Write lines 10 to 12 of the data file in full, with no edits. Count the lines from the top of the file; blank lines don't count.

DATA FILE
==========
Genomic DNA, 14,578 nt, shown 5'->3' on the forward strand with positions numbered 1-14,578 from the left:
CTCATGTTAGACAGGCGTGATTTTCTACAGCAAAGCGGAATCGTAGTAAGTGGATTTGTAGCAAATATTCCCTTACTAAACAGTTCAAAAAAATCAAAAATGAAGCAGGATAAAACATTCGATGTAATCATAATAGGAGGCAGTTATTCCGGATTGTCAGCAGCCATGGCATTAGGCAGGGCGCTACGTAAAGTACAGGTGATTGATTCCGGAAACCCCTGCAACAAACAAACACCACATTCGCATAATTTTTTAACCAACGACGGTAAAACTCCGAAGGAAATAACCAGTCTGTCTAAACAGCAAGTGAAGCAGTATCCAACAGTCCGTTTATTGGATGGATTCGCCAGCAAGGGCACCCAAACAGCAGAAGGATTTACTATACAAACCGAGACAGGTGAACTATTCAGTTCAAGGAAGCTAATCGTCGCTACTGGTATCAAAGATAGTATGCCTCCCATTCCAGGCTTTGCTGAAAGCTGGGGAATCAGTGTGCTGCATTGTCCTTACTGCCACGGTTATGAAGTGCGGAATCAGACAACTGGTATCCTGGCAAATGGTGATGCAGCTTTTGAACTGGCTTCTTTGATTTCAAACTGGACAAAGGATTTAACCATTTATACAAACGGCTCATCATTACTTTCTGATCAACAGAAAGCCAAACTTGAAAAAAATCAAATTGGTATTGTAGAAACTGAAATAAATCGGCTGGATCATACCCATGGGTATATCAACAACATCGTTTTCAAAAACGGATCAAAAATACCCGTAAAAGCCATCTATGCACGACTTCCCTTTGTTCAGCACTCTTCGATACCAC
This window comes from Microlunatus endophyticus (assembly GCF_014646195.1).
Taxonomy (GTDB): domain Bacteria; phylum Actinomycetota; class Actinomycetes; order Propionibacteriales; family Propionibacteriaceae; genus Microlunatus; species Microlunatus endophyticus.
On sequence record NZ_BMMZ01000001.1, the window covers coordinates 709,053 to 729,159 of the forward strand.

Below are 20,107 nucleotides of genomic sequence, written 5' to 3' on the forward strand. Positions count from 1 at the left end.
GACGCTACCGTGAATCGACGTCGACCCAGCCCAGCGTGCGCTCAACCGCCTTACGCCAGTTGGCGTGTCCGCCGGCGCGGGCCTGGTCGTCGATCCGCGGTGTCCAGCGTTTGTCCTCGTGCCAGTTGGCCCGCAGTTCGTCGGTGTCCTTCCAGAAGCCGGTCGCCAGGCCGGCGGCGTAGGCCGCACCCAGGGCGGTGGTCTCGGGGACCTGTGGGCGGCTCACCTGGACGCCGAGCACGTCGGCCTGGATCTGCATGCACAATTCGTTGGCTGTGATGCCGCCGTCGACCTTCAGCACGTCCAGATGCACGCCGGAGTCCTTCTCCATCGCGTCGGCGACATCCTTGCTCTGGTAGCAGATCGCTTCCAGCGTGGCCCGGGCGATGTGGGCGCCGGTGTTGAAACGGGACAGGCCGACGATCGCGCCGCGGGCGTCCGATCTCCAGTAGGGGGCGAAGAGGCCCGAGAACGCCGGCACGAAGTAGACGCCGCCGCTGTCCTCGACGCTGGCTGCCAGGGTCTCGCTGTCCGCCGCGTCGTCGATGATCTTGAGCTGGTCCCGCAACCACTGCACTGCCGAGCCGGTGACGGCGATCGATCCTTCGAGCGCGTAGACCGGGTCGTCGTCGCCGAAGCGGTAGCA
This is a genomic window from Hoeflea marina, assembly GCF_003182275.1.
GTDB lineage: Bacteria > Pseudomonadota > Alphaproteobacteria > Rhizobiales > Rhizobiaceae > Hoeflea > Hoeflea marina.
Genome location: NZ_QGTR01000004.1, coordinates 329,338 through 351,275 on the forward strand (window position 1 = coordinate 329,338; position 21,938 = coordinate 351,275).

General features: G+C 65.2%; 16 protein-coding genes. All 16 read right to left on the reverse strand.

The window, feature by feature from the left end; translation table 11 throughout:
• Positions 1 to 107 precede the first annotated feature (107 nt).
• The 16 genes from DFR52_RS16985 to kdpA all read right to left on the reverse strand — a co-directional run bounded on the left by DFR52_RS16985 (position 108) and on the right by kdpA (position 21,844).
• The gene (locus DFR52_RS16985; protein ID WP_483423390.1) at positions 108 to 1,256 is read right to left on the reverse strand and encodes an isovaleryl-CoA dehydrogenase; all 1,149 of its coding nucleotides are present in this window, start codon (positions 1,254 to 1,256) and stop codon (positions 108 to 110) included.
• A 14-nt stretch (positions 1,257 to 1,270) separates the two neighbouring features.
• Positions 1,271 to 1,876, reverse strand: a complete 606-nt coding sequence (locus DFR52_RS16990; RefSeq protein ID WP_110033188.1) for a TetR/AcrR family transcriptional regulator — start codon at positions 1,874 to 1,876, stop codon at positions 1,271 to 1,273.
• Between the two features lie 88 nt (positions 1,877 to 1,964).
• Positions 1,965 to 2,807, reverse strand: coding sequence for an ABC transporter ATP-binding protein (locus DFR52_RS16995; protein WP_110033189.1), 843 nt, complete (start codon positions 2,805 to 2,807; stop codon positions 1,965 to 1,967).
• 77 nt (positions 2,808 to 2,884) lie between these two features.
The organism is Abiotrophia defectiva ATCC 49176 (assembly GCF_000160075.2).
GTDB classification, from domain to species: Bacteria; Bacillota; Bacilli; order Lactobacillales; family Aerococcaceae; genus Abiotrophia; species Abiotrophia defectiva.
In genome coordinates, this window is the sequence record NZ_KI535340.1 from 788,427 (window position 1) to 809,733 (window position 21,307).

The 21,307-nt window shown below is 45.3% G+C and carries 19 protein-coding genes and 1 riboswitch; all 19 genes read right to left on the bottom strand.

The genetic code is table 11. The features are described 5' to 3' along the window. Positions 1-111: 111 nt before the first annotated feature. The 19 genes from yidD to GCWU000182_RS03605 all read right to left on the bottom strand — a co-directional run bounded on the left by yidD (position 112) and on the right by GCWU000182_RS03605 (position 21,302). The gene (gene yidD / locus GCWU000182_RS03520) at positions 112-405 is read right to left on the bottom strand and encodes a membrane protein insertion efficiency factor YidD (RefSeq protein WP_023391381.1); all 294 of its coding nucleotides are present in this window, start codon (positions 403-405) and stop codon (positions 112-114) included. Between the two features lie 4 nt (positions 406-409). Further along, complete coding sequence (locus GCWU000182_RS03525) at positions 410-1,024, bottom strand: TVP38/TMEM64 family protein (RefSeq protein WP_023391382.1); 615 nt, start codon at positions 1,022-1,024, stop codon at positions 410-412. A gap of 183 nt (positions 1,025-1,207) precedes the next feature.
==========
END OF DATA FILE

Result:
Genome location: NZ_QGTR01000004.1, coordinates 329,338 through 351,275 on the forward strand (window position 1 = coordinate 329,338; position 21,938 = coordinate 351,275).

General features: G+C 65.2%; 16 protein-coding genes. All 16 read right to left on the reverse strand.

The window, feature by feature from the left end; translation table 11 throughout: